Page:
In the 1997 comedy Wag The Dog, Dustin Hoffman plays Stanley Motss, a movie producer hired to distract from a presidential sex scandal by orchestrating a fake war in Albania. Toward the end of the film, as Motss watches the elaborate military funeral he helped put together, he laments that his efforts are destined to go unrewarded—and not just in this instance. “There is no Academy Award for producing. Where do movies come from if nobody produces them?” Producers, of course, do get an award. It’s called Best Picture.
Like many of the Academy Awards, Best Picture has undergone a number of changes, from the discontinuation of Unique And Artistic Picture (a prize handed out solely to F.W. Murnau’s Sunrise) to small name tweaks (varying combinations of “Best/Outstanding” and “Production/Picture,” give or take the “Motion” bit) to the recent announcement (and speedy retraction) of the Best Popular Film category. Also of note is that up until 1950, the award went to the production company, after which it was given to all credited producers. In the matter of film ownership, one simply had to follow the money. (Apparently leery, however, of handing out too many golden statuettes, the Academy imposed a limit of three recipients after Shakespeare In Love won for its five producers at the 1999 Oscars.)
What hasn’t changed is that the award isn’t typically seen as an achievement in producing, which is fair enough—that’s why the Producers Guild Awards exist. When voting for Best Picture, one can theoretically judge the film qua film, which is (presumably) why it’s the one category whose nominations are open to all voting members of the Academy, and not delegated to just the Producers Branch. But what if Best Picture was evaluated as an achievement in production? Perhaps this year’s Best Picture race would look a little different. Perhaps we’d be talking about The Other Side Of The Wind.
Frankly, it should be surprising that the film isn’t being talked about more. This is, after all, Orson Welles’ legendary final movie—what was supposed to be the director’s triumphant return to Hollywood after years spent in Europe. Shot on and off between 1970 and 1976, after which it got mired in financial and legal difficulties that prevented completion, Wind became a kind of Holy Grail for many, the subject of continual, obsessive speculation and at least one book: Orson Welles’s Last Movie, Josh Karp’s comprehensive, worthwhile account of the film’s tumultuous production. Starring in Wind as Jake Hannaford, a legendary director who returns to Hollywood to make a comeback film (sound familiar?), John Huston once described the project as “an adventure shared by desperate men that finally came to nothing.” But now, more than three decades after Welles’ death in 1985, it’s here—viewable through no less than Netflix, which put down the funding needed to get the film finished. Something finally came of that adventure—and it’s now possible to begin figuring out what it even is.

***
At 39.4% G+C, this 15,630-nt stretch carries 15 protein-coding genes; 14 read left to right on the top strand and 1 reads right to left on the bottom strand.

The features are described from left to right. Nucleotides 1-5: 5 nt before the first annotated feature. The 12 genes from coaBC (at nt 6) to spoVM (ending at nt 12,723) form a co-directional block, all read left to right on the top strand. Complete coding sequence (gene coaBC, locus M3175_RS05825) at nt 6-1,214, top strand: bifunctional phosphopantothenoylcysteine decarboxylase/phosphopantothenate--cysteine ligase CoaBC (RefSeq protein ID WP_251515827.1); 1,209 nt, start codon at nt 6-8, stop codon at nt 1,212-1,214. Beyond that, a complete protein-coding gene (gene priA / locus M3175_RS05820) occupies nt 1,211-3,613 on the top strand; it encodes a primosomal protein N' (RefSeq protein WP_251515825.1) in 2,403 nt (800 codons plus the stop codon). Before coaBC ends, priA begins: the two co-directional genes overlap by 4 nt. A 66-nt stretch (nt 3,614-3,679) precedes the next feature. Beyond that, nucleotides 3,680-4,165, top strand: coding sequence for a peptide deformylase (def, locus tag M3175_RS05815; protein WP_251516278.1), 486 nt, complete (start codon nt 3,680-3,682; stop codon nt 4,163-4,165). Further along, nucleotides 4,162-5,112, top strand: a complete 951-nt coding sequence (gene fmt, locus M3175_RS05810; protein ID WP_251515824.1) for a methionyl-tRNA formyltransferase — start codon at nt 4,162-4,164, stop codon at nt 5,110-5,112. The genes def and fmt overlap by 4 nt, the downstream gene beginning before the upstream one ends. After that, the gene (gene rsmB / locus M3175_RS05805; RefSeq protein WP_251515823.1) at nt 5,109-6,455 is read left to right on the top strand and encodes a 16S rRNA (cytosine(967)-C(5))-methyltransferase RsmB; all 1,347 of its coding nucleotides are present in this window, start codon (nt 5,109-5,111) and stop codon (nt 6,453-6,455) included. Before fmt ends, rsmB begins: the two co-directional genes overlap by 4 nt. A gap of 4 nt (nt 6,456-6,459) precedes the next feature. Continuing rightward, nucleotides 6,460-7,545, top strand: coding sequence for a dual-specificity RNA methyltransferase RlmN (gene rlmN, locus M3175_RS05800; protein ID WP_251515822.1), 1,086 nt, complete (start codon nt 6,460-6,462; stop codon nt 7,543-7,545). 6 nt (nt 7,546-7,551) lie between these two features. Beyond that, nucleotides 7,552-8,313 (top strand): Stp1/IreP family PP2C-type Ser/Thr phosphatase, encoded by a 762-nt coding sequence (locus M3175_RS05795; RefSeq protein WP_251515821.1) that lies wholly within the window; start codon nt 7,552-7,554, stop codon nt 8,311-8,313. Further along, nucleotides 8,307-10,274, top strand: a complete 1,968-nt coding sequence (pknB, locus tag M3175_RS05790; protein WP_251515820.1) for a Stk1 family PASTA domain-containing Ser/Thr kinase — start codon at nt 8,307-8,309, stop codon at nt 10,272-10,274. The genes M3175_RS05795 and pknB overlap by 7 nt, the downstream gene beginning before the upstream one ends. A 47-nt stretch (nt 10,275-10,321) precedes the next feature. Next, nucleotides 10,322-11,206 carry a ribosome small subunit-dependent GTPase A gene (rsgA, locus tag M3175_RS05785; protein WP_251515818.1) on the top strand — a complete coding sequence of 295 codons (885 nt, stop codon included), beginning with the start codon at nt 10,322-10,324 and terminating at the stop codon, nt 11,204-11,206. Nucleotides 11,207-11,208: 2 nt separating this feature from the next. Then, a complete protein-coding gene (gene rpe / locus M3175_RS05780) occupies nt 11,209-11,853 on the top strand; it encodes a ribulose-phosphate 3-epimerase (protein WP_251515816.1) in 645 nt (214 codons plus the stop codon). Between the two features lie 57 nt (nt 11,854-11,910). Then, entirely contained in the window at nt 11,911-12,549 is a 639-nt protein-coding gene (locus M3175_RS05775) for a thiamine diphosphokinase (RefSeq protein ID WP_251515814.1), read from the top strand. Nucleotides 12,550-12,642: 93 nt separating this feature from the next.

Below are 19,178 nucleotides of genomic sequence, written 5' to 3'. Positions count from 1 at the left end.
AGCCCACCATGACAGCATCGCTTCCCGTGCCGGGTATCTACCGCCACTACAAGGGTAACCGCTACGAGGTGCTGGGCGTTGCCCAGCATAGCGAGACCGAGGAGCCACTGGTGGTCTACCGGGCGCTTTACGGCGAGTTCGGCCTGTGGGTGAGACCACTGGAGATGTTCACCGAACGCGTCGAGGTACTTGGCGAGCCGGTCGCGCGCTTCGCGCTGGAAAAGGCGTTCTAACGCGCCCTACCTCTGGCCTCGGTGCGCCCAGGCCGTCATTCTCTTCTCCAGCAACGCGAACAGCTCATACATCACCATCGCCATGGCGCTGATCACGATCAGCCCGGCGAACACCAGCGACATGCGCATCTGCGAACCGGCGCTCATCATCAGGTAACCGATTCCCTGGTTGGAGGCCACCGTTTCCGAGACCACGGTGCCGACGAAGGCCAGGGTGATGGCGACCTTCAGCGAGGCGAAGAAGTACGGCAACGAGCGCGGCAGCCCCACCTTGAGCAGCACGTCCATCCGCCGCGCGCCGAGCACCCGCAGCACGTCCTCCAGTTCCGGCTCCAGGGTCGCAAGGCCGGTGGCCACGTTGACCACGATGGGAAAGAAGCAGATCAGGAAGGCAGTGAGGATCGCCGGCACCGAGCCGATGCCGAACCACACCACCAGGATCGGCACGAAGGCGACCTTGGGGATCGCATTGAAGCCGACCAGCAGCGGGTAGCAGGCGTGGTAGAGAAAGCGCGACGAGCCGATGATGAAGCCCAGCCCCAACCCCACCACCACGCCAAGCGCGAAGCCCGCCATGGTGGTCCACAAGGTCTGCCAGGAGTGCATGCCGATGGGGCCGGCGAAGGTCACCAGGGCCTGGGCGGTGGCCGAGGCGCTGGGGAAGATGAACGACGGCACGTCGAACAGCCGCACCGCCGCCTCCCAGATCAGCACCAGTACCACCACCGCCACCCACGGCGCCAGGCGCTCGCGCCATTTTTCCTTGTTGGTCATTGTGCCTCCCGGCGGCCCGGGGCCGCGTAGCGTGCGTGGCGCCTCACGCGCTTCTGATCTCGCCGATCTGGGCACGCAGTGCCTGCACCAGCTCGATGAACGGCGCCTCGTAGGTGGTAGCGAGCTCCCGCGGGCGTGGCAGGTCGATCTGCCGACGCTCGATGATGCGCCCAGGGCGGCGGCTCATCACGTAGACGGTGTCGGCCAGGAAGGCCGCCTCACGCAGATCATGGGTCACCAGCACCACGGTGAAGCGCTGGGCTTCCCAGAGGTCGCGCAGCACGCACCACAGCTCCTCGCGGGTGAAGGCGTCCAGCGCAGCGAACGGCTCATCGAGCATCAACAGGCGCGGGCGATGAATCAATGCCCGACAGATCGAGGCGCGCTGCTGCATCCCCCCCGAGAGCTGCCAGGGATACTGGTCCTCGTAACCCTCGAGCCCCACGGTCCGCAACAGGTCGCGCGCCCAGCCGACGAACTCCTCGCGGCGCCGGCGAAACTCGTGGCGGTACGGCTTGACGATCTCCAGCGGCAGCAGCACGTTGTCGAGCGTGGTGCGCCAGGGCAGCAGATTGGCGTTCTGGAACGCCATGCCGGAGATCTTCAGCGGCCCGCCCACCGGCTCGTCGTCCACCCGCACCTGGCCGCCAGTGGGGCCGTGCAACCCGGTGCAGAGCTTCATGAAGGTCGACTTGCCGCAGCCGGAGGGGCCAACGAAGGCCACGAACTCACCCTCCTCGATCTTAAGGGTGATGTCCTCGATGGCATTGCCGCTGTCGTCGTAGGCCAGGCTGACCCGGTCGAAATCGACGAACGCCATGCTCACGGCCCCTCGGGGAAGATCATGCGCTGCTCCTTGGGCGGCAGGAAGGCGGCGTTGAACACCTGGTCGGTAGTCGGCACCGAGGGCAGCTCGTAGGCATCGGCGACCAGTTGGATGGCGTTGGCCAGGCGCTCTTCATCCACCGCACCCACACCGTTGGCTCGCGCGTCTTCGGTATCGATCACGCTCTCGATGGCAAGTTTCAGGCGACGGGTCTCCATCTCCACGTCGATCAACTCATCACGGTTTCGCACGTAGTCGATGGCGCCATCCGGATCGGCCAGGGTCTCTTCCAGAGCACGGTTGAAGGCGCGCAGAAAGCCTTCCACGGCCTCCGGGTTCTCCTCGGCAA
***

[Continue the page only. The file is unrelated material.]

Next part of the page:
Right off the bat, it’s worth noting that Wind’s high virtues should, in my view, already merit serious awards consideration. In a different universe, one could imagine awards frontrunner status for cinematographer Gary Graver, who spent much of his life trying to get the film completed; editor Bob Murawski (The Hurt Locker), who had the unenviable task of figuring out what Welles would have wanted based on an unfinished work print; and legendary French composer Michel Legrand (The Umbrellas Of Cherbourg), who first collaborated with Welles on F For Fake in 1973. Another thing: This wouldn’t actually be my preference for how Best Picture should be viewed across the board, since it would likely end up elevating degree-of-difficulty over artistic merit—the production equivalent of lauding performances predicated on arduous physical transformations.
But if one were to engage in this thought experiment, there are few more ideal objects of study than Wind, a film whose appeal as a movie is maddeningly, gloriously inextricable from its singular production context. Much about the film’s history can be found in Morgan Neville’s Netflix-produced documentary They’ll Love Me When I’m Dead (on which the aforementioned Karp is a credited producer). And though the film too often indulges the kind of reductive artist psychologizing that Wind caustically rejects, it remains a useful primer on the endless funhouse distortions embedded in the project. “Is the camera a reflection of reality, or is reality a reflection of the camera eye? Or is the camera a phallus?” a pseudo-intellectual journalist asks Huston’s director character early on in Wind—a line that’s as indicative of Welles’ position on cheap biographical readings as it is of the film’s dizzying, self-reflective mise-en-abyme.